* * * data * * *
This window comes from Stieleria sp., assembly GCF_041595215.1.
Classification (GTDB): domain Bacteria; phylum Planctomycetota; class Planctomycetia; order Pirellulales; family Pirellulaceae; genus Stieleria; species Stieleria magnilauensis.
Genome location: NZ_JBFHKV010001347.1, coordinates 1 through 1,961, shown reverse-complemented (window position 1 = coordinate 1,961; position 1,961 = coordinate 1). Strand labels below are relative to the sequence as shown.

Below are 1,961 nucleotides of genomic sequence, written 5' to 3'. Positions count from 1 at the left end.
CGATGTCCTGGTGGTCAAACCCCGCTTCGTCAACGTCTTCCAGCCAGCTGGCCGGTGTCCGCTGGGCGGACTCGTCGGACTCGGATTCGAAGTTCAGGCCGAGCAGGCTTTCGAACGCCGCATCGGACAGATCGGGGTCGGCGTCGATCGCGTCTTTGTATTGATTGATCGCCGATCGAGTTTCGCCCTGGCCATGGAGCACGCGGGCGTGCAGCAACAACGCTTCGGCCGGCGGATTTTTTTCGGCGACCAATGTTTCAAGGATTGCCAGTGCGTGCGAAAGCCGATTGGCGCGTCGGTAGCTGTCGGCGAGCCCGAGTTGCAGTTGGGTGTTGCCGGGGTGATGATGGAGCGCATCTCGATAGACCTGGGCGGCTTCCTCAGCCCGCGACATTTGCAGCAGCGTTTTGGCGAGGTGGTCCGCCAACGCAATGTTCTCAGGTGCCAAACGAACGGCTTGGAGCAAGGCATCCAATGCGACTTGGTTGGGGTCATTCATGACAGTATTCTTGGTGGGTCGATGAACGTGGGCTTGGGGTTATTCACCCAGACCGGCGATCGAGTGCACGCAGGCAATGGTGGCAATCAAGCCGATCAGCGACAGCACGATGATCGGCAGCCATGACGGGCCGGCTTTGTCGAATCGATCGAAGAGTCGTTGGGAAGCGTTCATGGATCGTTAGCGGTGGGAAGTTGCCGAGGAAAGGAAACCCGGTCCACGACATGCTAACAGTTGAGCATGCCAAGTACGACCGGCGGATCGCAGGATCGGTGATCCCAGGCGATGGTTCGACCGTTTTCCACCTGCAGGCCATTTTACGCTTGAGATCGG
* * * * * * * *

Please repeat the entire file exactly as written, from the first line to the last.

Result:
This window comes from Stieleria sp., assembly GCF_041595215.1.
Classification (GTDB): domain Bacteria; phylum Planctomycetota; class Planctomycetia; order Pirellulales; family Pirellulaceae; genus Stieleria; species Stieleria magnilauensis.
Genome location: NZ_JBFHKV010001347.1, coordinates 1 through 1,961, shown reverse-complemented (window position 1 = coordinate 1,961; position 1,961 = coordinate 1). Strand labels below are relative to the sequence as shown.

Below are 1,961 nucleotides of genomic sequence, written 5' to 3'. Positions count from 1 at the left end.
CGATGTCCTGGTGGTCAAACCCCGCTTCGTCAACGTCTTCCAGCCAGCTGGCCGGTGTCCGCTGGGCGGACTCGTCGGACTCGGATTCGAAGTTCAGGCCGAGCAGGCTTTCGAACGCCGCATCGGACAGATCGGGGTCGGCGTCGATCGCGTCTTTGTATTGATTGATCGCCGATCGAGTTTCGCCCTGGCCATGGAGCACGCGGGCGTGCAGCAACAACGCTTCGGCCGGCGGATTTTTTTCGGCGACCAATGTTTCAAGGATTGCCAGTGCGTGCGAAAGCCGATTGGCGCGTCGGTAGCTGTCGGCGAGCCCGAGTTGCAGTTGGGTGTTGCCGGGGTGATGATGGAGCGCATCTCGATAGACCTGGGCGGCTTCCTCAGCCCGCGACATTTGCAGCAGCGTTTTGGCGAGGTGGTCCGCCAACGCAATGTTCTCAGGTGCCAAACGAACGGCTTGGAGCAAGGCATCCAATGCGACTTGGTTGGGGTCATTCATGACAGTATTCTTGGTGGGTCGATGAACGTGGGCTTGGGGTTATTCACCCAGACCGGCGATCGAGTGCACGCAGGCAATGGTGGCAATCAAGCCGATCAGCGACAGCACGATGATCGGCAGCCATGACGGGCCGGCTTTGTCGAATCGATCGAAGAGTCGTTGGGAAGCGTTCATGGATCGTTAGCGGTGGGAAGTTGCCGAGGAAAGGAAACCCGGTCCACGACATGCTAACAGTTGAGCATGCCAAGTACGACCGGCGGATCGCAGGATCGGTGATCCCAGGCGATGGTTCGACCGTTTTCCACCTGCAGGCCATTTTACGCTTGAGATCGG